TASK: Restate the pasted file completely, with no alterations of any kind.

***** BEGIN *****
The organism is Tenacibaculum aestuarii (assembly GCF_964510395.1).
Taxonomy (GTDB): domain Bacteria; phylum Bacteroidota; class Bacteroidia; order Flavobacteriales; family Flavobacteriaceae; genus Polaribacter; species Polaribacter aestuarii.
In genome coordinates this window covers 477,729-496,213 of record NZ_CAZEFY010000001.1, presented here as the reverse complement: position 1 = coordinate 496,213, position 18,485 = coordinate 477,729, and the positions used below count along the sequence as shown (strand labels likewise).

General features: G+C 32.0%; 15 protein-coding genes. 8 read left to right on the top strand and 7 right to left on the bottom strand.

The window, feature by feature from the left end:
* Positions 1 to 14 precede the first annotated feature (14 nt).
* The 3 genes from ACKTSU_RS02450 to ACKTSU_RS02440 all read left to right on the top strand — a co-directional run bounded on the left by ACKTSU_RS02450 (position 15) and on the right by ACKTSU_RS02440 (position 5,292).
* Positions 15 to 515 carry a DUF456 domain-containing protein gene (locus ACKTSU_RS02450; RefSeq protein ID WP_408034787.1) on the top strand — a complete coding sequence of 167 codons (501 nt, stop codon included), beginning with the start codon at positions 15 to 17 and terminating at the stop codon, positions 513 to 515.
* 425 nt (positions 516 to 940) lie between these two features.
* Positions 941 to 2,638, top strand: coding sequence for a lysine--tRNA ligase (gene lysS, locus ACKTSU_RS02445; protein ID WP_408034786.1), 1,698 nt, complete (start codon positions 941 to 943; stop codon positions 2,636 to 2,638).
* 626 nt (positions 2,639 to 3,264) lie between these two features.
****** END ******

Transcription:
The organism is Tenacibaculum aestuarii (assembly GCF_964510395.1).
Taxonomy (GTDB): domain Bacteria; phylum Bacteroidota; class Bacteroidia; order Flavobacteriales; family Flavobacteriaceae; genus Polaribacter; species Polaribacter aestuarii.
In genome coordinates this window covers 477,729-496,213 of record NZ_CAZEFY010000001.1, presented here as the reverse complement: position 1 = coordinate 496,213, position 18,485 = coordinate 477,729, and the positions used below count along the sequence as shown (strand labels likewise).

General features: G+C 32.0%; 15 protein-coding genes. 8 read left to right on the top strand and 7 right to left on the bottom strand.

The window, feature by feature from the left end:
* Positions 1 to 14 precede the first annotated feature (14 nt).
* The 3 genes from ACKTSU_RS02450 to ACKTSU_RS02440 all read left to right on the top strand — a co-directional run bounded on the left by ACKTSU_RS02450 (position 15) and on the right by ACKTSU_RS02440 (position 5,292).
* Positions 15 to 515 carry a DUF456 domain-containing protein gene (locus ACKTSU_RS02450; RefSeq protein ID WP_408034787.1) on the top strand — a complete coding sequence of 167 codons (501 nt, stop codon included), beginning with the start codon at positions 15 to 17 and terminating at the stop codon, positions 513 to 515.
* 425 nt (positions 516 to 940) lie between these two features.
* Positions 941 to 2,638, top strand: coding sequence for a lysine--tRNA ligase (gene lysS, locus ACKTSU_RS02445; protein ID WP_408034786.1), 1,698 nt, complete (start codon positions 941 to 943; stop codon positions 2,636 to 2,638).
* 626 nt (positions 2,639 to 3,264) lie between these two features.